Editor's note: Suze Orman answered your questions on AC360° tonight. Here are the questions and her advice.
Anderson Cooper: The Dow's climb on Wall Street finishing up 485 after yesterday's record loss of 778. The Senate is supposed to vote on a bailout plan tomorrow night. Suze Orman is here to answer your questions on the wild ride. The bill the Senate will vote on tomorrow night will raise from $100,000 to $250,000 the amount the FDIC will protect in a bank. What does that mean? Is that a good thing?
Suze Orman: It's a good thing in that people don't have to go to more and different banks if they have more than $100,000. Does that help the little people? Who has $50,000? Maybe they have $50,000 in credit card debt. Very little people we're talking about that will affect. For large banks and large businesses, it makes it easier for them to meet their payroll by dealing with one bank.
Anderson: We have a ton of questions on the website. John writes,
I'm 28 years old with no credit card or student loan debt, my condo is paid off, I have a great job. Should I be taking advantage of the great deals you discussed on your website yesterday?
Suze: Yes, my dear John, of course he should be taking advantage of it. He doesn't have to use his money to get out of debt. How does he take advantage? How do you take advantage of what's going on here?
Suze: Very simple. Continue every single month, keep putting your money in the market in something giving you a good dividend, exchange traded fund, like the dvys that buy the Dow Jones industrial average. You can get a 4.7% yield, if you do it in little amounts of money over a long term, you will be fine. If you have a big amount of money and put it all in one lump sum you will be making one of the biggest mistakes.
Julie: Is it a total mistake to take out my husband’s $70,000 401k to pay off our credit cards? We have 3 kids in college and have racked up debt which now hurts! We want to start over and WON’T do it again! I have around $100,000 in my 401k which will stay put.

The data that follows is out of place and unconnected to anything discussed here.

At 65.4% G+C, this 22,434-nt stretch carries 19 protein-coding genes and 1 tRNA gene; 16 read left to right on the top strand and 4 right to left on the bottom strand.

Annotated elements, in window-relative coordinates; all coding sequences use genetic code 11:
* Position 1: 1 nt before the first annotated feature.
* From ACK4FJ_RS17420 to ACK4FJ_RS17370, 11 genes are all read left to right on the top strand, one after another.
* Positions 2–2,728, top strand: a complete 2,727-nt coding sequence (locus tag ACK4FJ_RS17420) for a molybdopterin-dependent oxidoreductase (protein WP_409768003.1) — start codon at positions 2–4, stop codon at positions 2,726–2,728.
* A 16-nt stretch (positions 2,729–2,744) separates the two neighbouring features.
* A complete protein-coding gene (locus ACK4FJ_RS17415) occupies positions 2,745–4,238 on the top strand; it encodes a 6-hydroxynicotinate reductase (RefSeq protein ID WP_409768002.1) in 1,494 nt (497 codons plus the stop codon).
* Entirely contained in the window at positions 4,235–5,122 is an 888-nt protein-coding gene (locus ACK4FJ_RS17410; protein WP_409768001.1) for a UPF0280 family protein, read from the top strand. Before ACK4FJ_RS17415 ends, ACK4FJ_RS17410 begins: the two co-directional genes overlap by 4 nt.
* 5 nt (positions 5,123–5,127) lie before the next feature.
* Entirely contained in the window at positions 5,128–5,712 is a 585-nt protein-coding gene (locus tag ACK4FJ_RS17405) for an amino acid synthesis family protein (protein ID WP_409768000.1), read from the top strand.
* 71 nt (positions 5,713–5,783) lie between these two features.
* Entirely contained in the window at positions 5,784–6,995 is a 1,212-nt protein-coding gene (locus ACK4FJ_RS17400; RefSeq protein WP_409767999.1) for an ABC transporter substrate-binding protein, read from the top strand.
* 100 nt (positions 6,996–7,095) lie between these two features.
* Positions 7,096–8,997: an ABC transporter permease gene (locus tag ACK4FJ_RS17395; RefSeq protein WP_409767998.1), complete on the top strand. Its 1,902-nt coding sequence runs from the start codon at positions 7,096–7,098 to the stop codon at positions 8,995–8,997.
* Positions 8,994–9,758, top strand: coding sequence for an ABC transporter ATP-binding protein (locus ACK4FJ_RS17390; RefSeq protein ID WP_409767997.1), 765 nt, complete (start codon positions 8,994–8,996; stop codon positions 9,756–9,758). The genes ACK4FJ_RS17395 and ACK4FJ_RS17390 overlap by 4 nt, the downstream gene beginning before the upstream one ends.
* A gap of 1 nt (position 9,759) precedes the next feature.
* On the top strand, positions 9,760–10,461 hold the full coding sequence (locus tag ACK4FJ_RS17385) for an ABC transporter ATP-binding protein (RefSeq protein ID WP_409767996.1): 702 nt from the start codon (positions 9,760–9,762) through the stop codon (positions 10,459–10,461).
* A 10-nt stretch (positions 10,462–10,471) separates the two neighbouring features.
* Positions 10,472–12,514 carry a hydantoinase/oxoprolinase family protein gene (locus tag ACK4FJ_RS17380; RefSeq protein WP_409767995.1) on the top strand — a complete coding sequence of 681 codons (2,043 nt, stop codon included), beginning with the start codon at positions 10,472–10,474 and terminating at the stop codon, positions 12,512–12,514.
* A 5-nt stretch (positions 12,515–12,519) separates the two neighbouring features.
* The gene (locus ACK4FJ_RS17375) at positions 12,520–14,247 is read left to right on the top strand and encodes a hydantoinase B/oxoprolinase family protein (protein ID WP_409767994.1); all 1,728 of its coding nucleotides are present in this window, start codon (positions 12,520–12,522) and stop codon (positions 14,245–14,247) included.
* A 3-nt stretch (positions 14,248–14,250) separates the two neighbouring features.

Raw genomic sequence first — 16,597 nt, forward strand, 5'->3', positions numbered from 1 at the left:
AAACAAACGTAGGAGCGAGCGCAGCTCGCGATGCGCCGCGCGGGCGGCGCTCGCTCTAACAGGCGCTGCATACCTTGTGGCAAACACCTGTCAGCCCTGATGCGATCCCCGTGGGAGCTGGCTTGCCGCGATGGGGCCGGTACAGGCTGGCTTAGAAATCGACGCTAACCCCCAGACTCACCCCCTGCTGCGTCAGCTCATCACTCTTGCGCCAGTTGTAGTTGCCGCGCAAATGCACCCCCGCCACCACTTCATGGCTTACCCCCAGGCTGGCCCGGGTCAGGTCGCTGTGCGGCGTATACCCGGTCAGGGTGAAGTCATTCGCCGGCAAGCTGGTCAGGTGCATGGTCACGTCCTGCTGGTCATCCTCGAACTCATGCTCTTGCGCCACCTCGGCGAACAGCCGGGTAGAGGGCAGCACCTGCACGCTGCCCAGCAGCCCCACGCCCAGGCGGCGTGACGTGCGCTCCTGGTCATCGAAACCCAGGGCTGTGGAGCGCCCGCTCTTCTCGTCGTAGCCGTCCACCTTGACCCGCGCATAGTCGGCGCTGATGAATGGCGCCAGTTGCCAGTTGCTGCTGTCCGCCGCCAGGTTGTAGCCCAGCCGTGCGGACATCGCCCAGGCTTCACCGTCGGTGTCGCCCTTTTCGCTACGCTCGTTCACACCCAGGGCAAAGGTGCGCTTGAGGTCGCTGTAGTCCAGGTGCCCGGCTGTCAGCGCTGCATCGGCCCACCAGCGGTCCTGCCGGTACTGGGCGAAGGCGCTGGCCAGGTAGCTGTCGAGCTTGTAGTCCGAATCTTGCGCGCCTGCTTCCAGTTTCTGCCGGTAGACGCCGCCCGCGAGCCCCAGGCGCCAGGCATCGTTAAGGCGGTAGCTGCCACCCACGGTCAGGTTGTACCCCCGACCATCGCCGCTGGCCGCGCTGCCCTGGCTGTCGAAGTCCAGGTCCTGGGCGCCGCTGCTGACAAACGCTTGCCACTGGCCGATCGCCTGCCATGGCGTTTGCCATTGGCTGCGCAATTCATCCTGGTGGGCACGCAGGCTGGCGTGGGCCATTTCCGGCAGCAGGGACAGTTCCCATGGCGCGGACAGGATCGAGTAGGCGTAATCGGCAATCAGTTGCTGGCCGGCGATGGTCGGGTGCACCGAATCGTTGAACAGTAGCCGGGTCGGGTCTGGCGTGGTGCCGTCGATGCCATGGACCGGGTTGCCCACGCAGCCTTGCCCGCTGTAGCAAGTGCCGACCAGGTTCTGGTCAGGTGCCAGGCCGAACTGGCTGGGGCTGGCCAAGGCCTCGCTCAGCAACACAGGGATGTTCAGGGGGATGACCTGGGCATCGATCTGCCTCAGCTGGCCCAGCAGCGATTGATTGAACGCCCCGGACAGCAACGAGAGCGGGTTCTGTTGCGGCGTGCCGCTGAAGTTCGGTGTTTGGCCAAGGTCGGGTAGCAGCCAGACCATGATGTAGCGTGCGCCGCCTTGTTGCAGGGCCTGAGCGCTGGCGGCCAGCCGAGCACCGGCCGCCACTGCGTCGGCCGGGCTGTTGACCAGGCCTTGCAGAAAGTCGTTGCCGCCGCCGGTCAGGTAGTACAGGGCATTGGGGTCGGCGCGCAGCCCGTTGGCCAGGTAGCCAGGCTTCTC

Suze: Are you kidding? You are not to touch a penny in your 401(k). Why? Number one, when you take it out, if you're not of age, 59 1/2 years of age, what's going to happen? You will pay not only ordinary income taxes on it, but you're going to pay a 10% penalty as well. The $70,000 you have in there or $100,000, all said and done, you will have $50,000. What are you doing? You will be taking out the money while everything is low here. Don't you dare touchit. And here's the other thing to remember 401(k)s are protected against bankruptcy. So are retirement accounts. If you ever have to claim bankruptcy, keep the money in the 401(k), don't use it to pay off credit card debt.
Chelsea: I am 14, and I graduate High School in 2012. What can I do right now to ensure I can get a (college) loan, and will organizations and colleges become stingier with scholarships?
Suze: I'm not sure there's anything you can do to guarantee you will get a student loan except this, go out there and talk everybody to and in my opinion, tell them, why don't we pass something like this bill so we can free up money so it will be easier for people to lend you money when you need it.
Dee: We use two credit cards and pay off the balance in full each month. Our credit history is impeccable. I am hearing that our credit card companies may reduce our lines of credit thus lowering our FICO score. Is this true and why would the companies do this?
Suze: They're doing it because they don't want you to use your credit card, run up these lines of credit and all of a sudden say, sorry, I can't pay you back. Credit cards will be lowering the lines of credit, home equity lines of credit will be taken away from many of you. That will increase your debt to credit-limit ratio, 30% of your FICO score and your FICO score will go down and will hurt you and then what happens? Your car insurance premiums will go up. Is that true? It is.
Sandra: I currently bank with a local credit union. The bank is NCUA and ASI insured. Do I have the same security as a FDIC insured institution?
Suze: You absolutely do, don't worry about it.
Tonaka: In light of the economic crisis, I am very concerned for my parents, who are both receiving Social Security benefits. In a worse case scenario, would they continue to receive these benefits?
Suze: They will continue to receive social security benefits. Does social security have problems for many of us years to come? It does. You know what, let's get through today before we worry about our social security of tomorrow.
Anderson: Also, a lot of people wrote to me today, tou said in the past, if you're in it for ten years in the stock market, it's the best investment. In 1998, Dow Jones was at 7632. Yesterday, down almost 800 points. Wouldn't it have been better for someone to be in municipal bonds getting 5%?
Suze: It could, yes. Who could predict what's going to happen. If you had known back then, should you have been in municipal bonds at 5% tax rate? Possibly, but here's the thing. I went back for almost ten years. If you put money in the Standard & Poor's 500 index, you would be up on your money today if you did it every single month even though the market is far lower today than it was back then.
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